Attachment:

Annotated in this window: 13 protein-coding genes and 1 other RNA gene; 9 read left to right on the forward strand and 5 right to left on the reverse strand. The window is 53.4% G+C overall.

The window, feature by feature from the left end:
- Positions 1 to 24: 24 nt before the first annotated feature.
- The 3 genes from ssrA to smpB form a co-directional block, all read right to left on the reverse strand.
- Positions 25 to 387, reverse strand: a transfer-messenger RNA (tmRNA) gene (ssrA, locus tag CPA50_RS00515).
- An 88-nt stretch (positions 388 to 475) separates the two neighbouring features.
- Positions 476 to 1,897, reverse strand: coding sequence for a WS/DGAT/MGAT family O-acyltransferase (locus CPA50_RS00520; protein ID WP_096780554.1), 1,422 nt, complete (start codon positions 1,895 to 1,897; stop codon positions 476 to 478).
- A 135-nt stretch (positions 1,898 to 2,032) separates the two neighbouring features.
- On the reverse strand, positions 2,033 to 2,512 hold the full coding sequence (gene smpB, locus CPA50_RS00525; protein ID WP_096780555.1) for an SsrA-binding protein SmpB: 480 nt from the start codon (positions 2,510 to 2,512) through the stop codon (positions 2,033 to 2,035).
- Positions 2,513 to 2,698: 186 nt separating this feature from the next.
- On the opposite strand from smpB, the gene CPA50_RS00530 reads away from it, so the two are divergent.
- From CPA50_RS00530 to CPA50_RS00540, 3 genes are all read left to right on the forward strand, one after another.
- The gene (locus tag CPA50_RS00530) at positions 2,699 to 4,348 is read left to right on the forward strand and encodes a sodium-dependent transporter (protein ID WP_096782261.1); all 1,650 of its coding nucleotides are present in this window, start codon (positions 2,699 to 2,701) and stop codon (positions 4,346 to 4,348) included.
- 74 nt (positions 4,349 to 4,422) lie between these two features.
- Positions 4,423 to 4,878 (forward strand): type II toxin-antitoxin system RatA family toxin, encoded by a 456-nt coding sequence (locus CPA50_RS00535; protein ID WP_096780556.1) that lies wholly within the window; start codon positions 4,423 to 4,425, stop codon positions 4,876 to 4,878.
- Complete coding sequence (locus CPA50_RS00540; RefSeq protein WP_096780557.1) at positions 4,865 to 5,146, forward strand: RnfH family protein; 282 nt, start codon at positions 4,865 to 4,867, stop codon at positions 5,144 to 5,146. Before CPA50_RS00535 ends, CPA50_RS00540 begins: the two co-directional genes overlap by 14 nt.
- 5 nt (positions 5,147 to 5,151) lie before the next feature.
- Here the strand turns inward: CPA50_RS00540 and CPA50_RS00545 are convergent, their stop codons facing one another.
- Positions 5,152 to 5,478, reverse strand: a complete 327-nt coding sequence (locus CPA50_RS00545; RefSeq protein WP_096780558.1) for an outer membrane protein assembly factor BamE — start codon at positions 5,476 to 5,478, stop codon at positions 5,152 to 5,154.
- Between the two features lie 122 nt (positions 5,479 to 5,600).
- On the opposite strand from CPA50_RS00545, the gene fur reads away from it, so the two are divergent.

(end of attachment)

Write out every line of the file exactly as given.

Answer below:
Annotated in this window: 13 protein-coding genes and 1 other RNA gene; 9 read left to right on the forward strand and 5 right to left on the reverse strand. The window is 53.4% G+C overall.

The window, feature by feature from the left end:
- Positions 1 to 24: 24 nt before the first annotated feature.
- The 3 genes from ssrA to smpB form a co-directional block, all read right to left on the reverse strand.
- Positions 25 to 387, reverse strand: a transfer-messenger RNA (tmRNA) gene (ssrA, locus tag CPA50_RS00515).
- An 88-nt stretch (positions 388 to 475) separates the two neighbouring features.
- Positions 476 to 1,897, reverse strand: coding sequence for a WS/DGAT/MGAT family O-acyltransferase (locus CPA50_RS00520; protein ID WP_096780554.1), 1,422 nt, complete (start codon positions 1,895 to 1,897; stop codon positions 476 to 478).
- A 135-nt stretch (positions 1,898 to 2,032) separates the two neighbouring features.
- On the reverse strand, positions 2,033 to 2,512 hold the full coding sequence (gene smpB, locus CPA50_RS00525; protein ID WP_096780555.1) for an SsrA-binding protein SmpB: 480 nt from the start codon (positions 2,510 to 2,512) through the stop codon (positions 2,033 to 2,035).
- Positions 2,513 to 2,698: 186 nt separating this feature from the next.
- On the opposite strand from smpB, the gene CPA50_RS00530 reads away from it, so the two are divergent.
- From CPA50_RS00530 to CPA50_RS00540, 3 genes are all read left to right on the forward strand, one after another.
- The gene (locus tag CPA50_RS00530) at positions 2,699 to 4,348 is read left to right on the forward strand and encodes a sodium-dependent transporter (protein ID WP_096782261.1); all 1,650 of its coding nucleotides are present in this window, start codon (positions 2,699 to 2,701) and stop codon (positions 4,346 to 4,348) included.
- 74 nt (positions 4,349 to 4,422) lie between these two features.
- Positions 4,423 to 4,878 (forward strand): type II toxin-antitoxin system RatA family toxin, encoded by a 456-nt coding sequence (locus CPA50_RS00535; protein ID WP_096780556.1) that lies wholly within the window; start codon positions 4,423 to 4,425, stop codon positions 4,876 to 4,878.
- Complete coding sequence (locus CPA50_RS00540; RefSeq protein WP_096780557.1) at positions 4,865 to 5,146, forward strand: RnfH family protein; 282 nt, start codon at positions 4,865 to 4,867, stop codon at positions 5,144 to 5,146. Before CPA50_RS00535 ends, CPA50_RS00540 begins: the two co-directional genes overlap by 14 nt.
- 5 nt (positions 5,147 to 5,151) lie before the next feature.
- Here the strand turns inward: CPA50_RS00540 and CPA50_RS00545 are convergent, their stop codons facing one another.
- Positions 5,152 to 5,478, reverse strand: a complete 327-nt coding sequence (locus CPA50_RS00545; RefSeq protein WP_096780558.1) for an outer membrane protein assembly factor BamE — start codon at positions 5,476 to 5,478, stop codon at positions 5,152 to 5,154.
- Between the two features lie 122 nt (positions 5,479 to 5,600).
- On the opposite strand from CPA50_RS00545, the gene fur reads away from it, so the two are divergent.